Daniel Webster Marsh

Daniel Webster Marsh (August 15, 1838 – June 27, 1916) was a businessman and mayor of Calgary, Alberta, Canada. He was born in the United States, at Hudson, New Hampshire to Enoch Sawyer March and Margaret Whittier.

Marsh spent his youth in Nashua, New Hampshire, attending the public schools, and starting his working career there. As a young man, he served with the 30th Wisconsin Infantry Regiment and was a part of the Dakota Territory Indian campaigns.

By 1876 Marsh was managing a small general store in Fort Benton, Montana, after which he joined the Fort Benton firm T. C. Power and Bro and in 1876 moved to Fort Walsh (in Saskatchewan) to manage their store, remaining at that post until 1883. As the Canadian Pacific Railway moved west, Marsh saw the opportunity to open up new stores for the company; he opened a store in Maple Creek, Saskatchewan in 1883, and opened a Calgary branch in 1884, remaining as manager of that post until 1893. He arranged for his nephew, Horace A. Greeley, to manage the store in Maple Creek.

Marsh became a prominent moneylender soon after his arrival in Calgary. In 1887 he married Julia Wood Shurtliff, the widow of North-West Mounted Police superintendent Albert Shurtliff. They had one daughter. T. C. Power and Bro. sold the Calgary store to Marsh in 1893, and he continued operating it until 1901.

Marsh served one term as mayor of the town of Calgary, from January 21, 1889, to January 20, 1890; he won by acclamation.Upon his death in Calgary, his estate was appraised at $351,000. The majority of his estate was left to Julia, who died two years later.

Destroy Babylon

Destroy Babylon are a Boston, Massachusetts based band originally from Hudson, New Hampshire. Formed in 2001, their music is influenced by a wide range of styles, including post-punk, dub, Jamaican backing bands, and 1960's psych and prog rock.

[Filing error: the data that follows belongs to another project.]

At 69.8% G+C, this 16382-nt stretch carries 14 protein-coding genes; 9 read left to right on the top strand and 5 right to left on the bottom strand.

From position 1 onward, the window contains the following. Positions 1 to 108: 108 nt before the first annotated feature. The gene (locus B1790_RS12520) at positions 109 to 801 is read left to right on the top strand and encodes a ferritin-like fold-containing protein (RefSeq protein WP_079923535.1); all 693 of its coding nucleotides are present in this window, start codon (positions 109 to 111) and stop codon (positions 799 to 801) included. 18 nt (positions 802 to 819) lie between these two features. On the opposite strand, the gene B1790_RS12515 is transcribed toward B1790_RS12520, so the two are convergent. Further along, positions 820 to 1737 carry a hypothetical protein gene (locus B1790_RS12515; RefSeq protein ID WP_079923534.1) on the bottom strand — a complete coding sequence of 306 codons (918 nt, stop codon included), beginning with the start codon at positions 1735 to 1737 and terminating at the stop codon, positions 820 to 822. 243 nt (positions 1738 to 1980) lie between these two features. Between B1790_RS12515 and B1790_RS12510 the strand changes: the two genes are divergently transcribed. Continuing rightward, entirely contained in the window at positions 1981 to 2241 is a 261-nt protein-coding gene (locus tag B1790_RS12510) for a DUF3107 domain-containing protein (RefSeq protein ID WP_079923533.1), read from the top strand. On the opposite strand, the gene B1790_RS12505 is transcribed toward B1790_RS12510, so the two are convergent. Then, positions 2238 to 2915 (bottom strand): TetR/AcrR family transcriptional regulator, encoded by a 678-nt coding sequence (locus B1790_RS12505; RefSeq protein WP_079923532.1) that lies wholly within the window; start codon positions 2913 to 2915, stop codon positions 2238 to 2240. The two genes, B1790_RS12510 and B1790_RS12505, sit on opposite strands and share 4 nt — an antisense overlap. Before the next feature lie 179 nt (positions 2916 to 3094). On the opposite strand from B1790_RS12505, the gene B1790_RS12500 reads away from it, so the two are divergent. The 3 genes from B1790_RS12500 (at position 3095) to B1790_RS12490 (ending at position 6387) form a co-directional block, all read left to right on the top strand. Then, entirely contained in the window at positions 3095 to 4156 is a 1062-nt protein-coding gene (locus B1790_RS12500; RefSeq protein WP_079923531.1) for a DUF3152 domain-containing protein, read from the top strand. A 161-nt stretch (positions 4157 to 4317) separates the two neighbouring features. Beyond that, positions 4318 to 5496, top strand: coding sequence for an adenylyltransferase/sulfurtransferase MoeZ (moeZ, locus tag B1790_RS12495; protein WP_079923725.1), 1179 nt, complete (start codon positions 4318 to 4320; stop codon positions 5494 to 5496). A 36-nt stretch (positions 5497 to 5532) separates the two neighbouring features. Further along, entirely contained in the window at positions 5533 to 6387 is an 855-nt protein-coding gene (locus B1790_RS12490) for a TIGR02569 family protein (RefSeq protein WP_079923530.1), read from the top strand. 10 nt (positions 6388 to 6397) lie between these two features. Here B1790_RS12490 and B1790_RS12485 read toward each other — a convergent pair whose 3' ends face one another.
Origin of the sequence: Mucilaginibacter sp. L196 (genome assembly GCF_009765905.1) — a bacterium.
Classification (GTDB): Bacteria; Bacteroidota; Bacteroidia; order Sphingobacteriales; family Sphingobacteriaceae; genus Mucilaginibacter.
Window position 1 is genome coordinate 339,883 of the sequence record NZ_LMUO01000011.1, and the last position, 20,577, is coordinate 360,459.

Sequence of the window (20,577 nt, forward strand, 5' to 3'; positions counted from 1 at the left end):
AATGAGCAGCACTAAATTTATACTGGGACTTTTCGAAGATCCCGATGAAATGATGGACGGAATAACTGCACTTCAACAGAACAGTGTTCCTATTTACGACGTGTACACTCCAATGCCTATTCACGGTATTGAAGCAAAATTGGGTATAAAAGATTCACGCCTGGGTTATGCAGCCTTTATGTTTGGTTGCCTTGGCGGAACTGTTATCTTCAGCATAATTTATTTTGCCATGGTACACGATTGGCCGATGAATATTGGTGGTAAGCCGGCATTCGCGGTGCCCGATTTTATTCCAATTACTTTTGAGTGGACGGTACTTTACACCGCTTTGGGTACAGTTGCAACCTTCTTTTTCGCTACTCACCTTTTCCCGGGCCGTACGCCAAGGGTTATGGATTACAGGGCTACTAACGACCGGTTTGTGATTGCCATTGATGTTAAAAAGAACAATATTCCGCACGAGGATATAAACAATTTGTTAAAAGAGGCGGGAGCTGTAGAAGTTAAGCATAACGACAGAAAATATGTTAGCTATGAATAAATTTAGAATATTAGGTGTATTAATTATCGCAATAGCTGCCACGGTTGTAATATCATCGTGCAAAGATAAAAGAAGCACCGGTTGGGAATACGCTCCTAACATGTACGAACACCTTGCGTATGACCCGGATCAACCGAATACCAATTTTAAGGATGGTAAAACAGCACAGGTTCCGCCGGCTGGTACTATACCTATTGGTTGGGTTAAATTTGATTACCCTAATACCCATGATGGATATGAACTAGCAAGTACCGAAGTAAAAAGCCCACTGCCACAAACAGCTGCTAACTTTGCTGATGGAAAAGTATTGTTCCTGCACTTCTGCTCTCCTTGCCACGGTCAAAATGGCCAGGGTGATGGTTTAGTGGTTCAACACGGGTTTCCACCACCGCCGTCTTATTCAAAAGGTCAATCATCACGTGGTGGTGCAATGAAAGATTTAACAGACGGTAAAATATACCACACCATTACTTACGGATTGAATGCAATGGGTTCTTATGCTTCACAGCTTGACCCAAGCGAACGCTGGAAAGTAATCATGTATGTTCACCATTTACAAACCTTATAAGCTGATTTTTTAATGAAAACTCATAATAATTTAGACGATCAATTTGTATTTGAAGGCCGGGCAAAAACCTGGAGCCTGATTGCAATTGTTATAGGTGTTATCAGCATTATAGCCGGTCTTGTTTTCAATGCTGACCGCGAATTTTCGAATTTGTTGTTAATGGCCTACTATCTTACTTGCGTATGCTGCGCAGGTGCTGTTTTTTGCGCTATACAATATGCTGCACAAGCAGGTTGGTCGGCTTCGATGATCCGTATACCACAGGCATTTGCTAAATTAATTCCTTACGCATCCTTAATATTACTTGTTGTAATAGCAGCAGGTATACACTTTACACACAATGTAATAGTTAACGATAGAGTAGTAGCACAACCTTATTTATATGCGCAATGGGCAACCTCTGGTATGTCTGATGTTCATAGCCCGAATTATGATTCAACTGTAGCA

G.O. Sanders House

The G.O. Sanders House is a historic house at 10 Derry Street (New Hampshire Route 102) in the center of Hudson, New Hampshire. Built in 1873-75 by George Sanders, this 2½-story wood frame house is a well-preserved example of French Second Empire style. It was listed on the National Register of Historic Places in 1986.

Hills House (Hudson, New Hampshire)

The Hills House is a historic house museum at 211 Derry Road (New Hampshire Route 102) in Hudson, New Hampshire. Built in 1890 as a summer country house by a local philanthropist, it is an excellent local example of Shingle style architecture. The house is now used by the local historical society as a museum and meeting space. It was listed on the National Register of Historic Places in 1983.

Hills Memorial Library

Hills Memorial Library is the former public library of Hudson, New Hampshire in the United States. It was erected in memory of Ida Virginia Hills by her husband, Dr. Alfred Hills, and her mother, Mary Field Creutzborg. The land had been previously donated by Kimball Webster for the express purpose of building a public library. The new building was designed by architect Hubert G. Ripley, built during the winter of 1908-09 and opened to the public on June 12, 1909. The building itself was added to the National Register of Historic Places on June 7, 1984. The town of Hudson closed the facility on May 18, 2009 as the collection was moved to the new George H. and Ella M. Rodgers Memorial Library.

Jason Brennan

Jason F. Brennan (born 1979) is an American philosopher and political scientist. He is currently the Robert J. and Elizabeth Flanagan Family Professor of Strategy, Economics, Ethics, and Public Policy at the McDonough School of Business and Professor of Philosophy at Georgetown University.Brennan writes about democratic theory, the ethics of voting, competence and power, freedom, and the moral foundations of commercial society.

Malden Mills

Malden Mills Industries is the original manufacturer of Polartec polar fleece and manufactures other modern textiles. The company is located in Andover, Massachusetts and has operations in Hudson, New Hampshire.

Nicholas Masson

Nicholas James Masson (born August 7, 1996) is an American actor, dancer, singer and teacher. He performed in the national tour of Newsies the Musical and the film, Disney's Newsies the Broadway Musical.

Northern Cyclones